MARTIN: Well, let's look at the outside of this debate for a minute. I mean, you've said in the book that black support of tough-on-crime measures is often overstated for political purposes. But the fact is, crime is a serious problem in a lot of communities. I mean, it just so happens we are speaking in Washington, D.C., where just a couple of weeks ago a number of people -teenagers, kids - just out on the front of their, in their community, were shot in a drive-by shooting for no reason. And there are a lot of people, if you go to that neighborhood right now, they'll say, My kids can't play on the street, I can't walk down the street, and I want something done about this, and I want these people off the street.
Ms. ALEXANDER: Yes.
MARTIN: And what do you say to that?
Ms. ALEXANDER: Well, I say if you care about violent crime in your community, you should absolutely oppose the war on drugs. President Ronald Reagan authorized millions of dollars to be directed to law enforcement agencies that were initially reluctant to wage the drug war. They said to themselves, you know, why should we divert scarce resources away from crimes like murder or rape, robbery, more serious offenses, to low level drug offenses in order to wage this drug war?
But that initial resistance was overcome by the federal grant programs that, you know, give millions of dollars to state and local law enforcement agencies that boost the volume of drug arrests, giving, you know, an incentive to agencies to round up en masse people for extremely minor offenses. For example, in 2005 four out of five drug arrests were for possession. Only one out of five were for sales. Nearly 80 percent of the increase in drug arrests was for marijuana possession, a drug less harmful than alcohol or tobacco and equally as prevalent in middle class white communities and as(ph) college campuses as it is in poor communities of color.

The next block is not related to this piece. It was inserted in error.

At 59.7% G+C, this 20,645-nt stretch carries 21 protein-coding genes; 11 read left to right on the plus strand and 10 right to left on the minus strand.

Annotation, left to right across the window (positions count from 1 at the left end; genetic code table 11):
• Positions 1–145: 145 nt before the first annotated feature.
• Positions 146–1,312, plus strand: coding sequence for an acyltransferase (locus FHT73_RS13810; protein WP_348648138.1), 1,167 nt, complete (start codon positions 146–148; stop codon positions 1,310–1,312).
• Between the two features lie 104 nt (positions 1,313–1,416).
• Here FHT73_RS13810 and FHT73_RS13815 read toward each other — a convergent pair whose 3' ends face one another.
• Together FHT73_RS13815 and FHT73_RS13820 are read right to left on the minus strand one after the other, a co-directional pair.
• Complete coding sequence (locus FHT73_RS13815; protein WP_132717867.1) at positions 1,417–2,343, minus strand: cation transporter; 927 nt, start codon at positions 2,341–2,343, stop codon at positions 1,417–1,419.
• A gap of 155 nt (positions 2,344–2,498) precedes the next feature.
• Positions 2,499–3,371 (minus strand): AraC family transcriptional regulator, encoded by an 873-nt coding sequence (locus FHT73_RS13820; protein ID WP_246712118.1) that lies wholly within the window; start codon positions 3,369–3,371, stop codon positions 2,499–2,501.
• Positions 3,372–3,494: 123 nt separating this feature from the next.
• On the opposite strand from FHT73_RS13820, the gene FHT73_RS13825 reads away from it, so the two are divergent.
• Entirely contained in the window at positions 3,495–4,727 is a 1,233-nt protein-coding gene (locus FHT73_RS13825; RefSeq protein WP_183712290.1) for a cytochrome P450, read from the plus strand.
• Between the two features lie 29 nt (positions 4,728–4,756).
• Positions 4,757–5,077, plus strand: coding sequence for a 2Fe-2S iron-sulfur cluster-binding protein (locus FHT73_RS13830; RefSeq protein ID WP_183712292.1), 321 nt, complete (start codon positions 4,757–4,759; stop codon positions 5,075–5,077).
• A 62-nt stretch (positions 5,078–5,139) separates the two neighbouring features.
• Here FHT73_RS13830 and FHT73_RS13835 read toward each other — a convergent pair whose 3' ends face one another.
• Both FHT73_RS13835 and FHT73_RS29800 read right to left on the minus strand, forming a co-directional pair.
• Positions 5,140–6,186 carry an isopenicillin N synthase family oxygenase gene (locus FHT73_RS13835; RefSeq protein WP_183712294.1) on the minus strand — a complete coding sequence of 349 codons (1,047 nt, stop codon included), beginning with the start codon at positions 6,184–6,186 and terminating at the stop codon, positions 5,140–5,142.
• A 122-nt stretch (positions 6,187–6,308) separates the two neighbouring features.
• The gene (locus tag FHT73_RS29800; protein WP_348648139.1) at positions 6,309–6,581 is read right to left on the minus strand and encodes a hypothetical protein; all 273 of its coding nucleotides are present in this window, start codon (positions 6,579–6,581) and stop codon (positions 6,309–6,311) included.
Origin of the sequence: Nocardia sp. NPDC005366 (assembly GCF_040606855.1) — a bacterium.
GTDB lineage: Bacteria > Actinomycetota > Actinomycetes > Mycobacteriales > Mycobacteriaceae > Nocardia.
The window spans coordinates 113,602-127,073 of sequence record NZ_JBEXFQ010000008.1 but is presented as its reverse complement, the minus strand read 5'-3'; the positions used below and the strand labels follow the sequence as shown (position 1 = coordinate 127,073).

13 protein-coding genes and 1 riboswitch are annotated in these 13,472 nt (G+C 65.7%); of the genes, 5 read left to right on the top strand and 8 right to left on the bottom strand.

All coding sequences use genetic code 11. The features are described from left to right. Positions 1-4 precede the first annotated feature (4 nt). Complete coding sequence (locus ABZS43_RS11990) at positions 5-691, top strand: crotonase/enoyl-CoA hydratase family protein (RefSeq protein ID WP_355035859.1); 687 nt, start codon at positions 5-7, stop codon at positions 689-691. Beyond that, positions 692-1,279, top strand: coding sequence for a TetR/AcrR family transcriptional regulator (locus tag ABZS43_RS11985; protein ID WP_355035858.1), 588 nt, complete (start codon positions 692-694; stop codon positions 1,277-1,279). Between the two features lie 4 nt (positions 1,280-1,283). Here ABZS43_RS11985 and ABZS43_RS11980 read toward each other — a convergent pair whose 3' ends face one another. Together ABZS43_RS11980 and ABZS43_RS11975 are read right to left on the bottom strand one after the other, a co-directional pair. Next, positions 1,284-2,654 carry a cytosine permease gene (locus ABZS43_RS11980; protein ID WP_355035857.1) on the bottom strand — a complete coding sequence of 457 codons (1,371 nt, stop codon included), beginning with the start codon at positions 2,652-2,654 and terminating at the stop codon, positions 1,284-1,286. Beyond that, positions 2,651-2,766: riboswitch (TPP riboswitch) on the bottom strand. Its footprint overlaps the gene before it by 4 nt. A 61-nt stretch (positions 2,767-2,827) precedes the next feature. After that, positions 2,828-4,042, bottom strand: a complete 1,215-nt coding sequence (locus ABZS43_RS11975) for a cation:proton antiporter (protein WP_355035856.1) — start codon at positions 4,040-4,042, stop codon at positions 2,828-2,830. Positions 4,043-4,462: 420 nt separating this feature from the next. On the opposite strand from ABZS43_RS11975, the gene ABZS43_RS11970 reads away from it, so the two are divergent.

But the drug war has been waged almost exclusively there. So if you care about violent crime and are concerned about violent crime, the first thing you need to do is end the drug war and ask law enforcement agencies to be more responsive to the types of crimes that are causing the most harm to the community.
MARTIN: We started our conversation with your saying, look, I was one of those people who I thought, that's ridiculous - look, I believe in justice and equality and fairness and all those all that good stuff, and I would not have believed this 10 years ago, but now I do. So now that you believe this, what do you do?
Ms. ALEXANDER: Well, I argue in the book that, you know, we need a broad based social movement, one of a size, scope, depth and courage of the movement that was begun in the 1960s and left unfinished. If we were to go back to the rates of incarceration we had in the 1970s, we would have to release four out of five people who are in prison today.
More than a million people employed by the criminal justice system would lose their jobs. So if we were to downsize, it would require a major shift in our social, political and economic landscape. So piecemeal policy reform isn't going to get us to where we need to be. So we need to begin a process of consciousness raising and movement building. And this book was an effort to provide all of the evidence that is necessary for that process of awakening to begin.
MARTIN: Michelle Alexander is the author of "The New Jim Crow: Mass Incarceration in the Age of Colorblindess," and she joined us here in our Washington D.C. studios. Michelle Alexander, thank you for speaking with us.
Ms. ALEXANDER: Thank you for having me.